Oil prices could fall by more than $10 per barrel in 2013, boosting gross domestic product across the Western world, according to Henry Dixon, a founding member of investment firm Matterley.
"The message we are getting from the futures market is that oil should be $10 to $15 lower," Dixon told CNBC.
"I think political tensions in Iran, and probably in Syria, will keep it a little higher. If we were to get $10 off the oil price, it broadly equates to about a 1 percent GDP surprise in the Western world."
Light crude oil traded at $87.81 on Tuesday, having closed the previous session at $87.20. Prices are down 11.2 percent since the start of the year.
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Dixon said the falling price of oil was due to an increase in oil finds outside of OPEC (Organization of the Petroleum Exporting Countries), coupled with decreasing demand.
"We see falling U.S. demand and rising supply. We see miles driven in the U.S. falling, as there is a modal shift to the cities."
He added: "I can envisage a scenario where the biggest 40-year tax on the West, i.e. elevated oils since the mid-70s, could be coming to an end."
Earlier on Tuesday, Steen Jakobsen, chief economist at Saxo Bank, told CNBC the "revolution" in shale gas in the U.S. could push WTI (West Texas Intermediate) crude down to $50.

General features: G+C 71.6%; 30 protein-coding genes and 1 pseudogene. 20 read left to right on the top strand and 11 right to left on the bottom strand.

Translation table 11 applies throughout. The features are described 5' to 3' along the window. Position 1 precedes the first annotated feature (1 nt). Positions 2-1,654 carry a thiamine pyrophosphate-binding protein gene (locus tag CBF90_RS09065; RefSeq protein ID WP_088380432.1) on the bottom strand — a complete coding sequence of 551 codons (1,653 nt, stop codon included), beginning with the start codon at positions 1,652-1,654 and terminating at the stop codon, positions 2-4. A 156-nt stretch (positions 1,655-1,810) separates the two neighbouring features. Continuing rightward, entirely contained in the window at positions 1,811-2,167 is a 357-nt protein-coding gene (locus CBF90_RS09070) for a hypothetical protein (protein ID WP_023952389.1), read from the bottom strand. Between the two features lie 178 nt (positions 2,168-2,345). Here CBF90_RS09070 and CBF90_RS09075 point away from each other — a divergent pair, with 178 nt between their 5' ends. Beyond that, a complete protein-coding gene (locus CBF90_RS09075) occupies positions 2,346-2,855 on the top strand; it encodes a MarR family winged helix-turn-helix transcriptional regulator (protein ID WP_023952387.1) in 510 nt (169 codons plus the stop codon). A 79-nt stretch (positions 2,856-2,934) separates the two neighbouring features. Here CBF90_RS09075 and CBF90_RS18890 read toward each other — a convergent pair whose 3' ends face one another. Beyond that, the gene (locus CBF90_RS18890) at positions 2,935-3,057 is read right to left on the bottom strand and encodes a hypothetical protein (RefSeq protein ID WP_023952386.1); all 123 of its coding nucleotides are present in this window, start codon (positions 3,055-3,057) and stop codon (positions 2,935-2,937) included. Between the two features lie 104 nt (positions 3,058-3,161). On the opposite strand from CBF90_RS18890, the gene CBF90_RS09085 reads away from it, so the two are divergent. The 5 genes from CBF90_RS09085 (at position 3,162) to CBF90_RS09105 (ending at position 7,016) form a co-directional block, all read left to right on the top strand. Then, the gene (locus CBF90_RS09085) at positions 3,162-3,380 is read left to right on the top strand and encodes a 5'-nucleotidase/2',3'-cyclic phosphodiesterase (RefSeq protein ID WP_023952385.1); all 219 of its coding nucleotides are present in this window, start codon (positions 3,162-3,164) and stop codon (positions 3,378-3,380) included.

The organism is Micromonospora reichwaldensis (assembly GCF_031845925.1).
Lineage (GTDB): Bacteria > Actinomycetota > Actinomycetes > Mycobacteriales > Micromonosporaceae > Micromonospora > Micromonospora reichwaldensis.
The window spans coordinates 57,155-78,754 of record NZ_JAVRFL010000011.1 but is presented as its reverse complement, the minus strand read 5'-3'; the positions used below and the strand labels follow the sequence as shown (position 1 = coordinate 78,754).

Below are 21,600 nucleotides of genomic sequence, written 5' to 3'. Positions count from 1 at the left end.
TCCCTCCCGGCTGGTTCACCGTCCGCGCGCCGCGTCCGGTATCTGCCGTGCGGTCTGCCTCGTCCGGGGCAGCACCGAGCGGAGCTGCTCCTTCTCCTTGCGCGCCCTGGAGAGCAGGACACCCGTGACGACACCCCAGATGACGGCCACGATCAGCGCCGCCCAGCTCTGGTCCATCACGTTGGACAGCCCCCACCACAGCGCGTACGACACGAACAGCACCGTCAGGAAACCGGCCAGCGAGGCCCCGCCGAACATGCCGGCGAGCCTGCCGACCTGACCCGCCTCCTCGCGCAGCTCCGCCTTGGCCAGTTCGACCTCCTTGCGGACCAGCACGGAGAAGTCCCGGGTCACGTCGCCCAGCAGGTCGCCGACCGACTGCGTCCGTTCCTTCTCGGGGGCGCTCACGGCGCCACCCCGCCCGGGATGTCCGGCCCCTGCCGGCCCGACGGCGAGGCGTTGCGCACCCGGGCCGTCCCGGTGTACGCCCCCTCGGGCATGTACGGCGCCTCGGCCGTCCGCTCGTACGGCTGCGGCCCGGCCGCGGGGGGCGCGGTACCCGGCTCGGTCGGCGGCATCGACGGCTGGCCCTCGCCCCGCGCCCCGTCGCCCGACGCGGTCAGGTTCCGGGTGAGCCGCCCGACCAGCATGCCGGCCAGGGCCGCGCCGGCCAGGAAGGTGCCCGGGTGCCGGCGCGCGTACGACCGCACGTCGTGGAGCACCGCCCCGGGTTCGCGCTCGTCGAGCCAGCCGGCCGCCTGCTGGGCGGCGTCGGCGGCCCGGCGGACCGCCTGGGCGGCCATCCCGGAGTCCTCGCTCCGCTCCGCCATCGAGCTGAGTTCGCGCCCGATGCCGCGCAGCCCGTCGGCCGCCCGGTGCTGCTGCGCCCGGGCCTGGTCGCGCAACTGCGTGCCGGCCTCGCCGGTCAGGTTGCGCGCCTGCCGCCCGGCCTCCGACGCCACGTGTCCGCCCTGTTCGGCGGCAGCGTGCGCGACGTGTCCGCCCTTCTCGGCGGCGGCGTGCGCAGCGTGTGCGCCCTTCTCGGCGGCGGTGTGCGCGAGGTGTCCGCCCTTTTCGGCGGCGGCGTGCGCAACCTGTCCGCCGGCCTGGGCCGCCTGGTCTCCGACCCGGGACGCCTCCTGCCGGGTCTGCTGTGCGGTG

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Sabine Schels, senior director and global commodity strategist at BofA Merrill Lynch Global Research, agreed.
"We have a unique situation in that the U.S. is producing way more oil than anyone thought they would. That will be a downward pressure, along with slowing global growth," Schels told CNBC.
"We could have energy costs go down net-net for consumers, and that is what the world needs right now," he added.
However, Schels warned that gains to the Western world could be accompanied by increased geopolitical tension elsewhere.
"The political danger here is that the Saudis need $85-90 a barrel to keep their balance in check, so this could have huge implications for the Middle East."
Dixon added that boosts to the U.K. economy in 2013 will come not only from falling oil prices, but also from increased capital investment and higher disposable income.
"Our Chancellor of the Exchequer has done a good job with raising the tax threshold in the U.K. That means for the first year in five, U.K. disposable income will be up, not down," Dixon said. The minimum threshold for paying income tax in the U.K. has risen from 6,475 pounds ($10,519) to 8,105 pounds under the current finance minister George Osborne.
Dixon said: "I think the other thing the Chancellor did a very good job of in the Budget was to raise capital allowances by a factor of 10."
In his Autumn Budget, Osborne increased the Annual Investment Allowance (a capital allowance offering 100 percent tax relief on qualifying expenditure) from 25,000 pounds to 250,000 pounds, having previously cut it from 100,000 pounds.
The U.K. has enjoyed a respite from falling GDP in recent months, but the country's independent forecasting body, the Office of Budget Responsibility, forecasts a 0.1 percent decline for the economy in the fourth quarter 2012, compared to the previous quarter.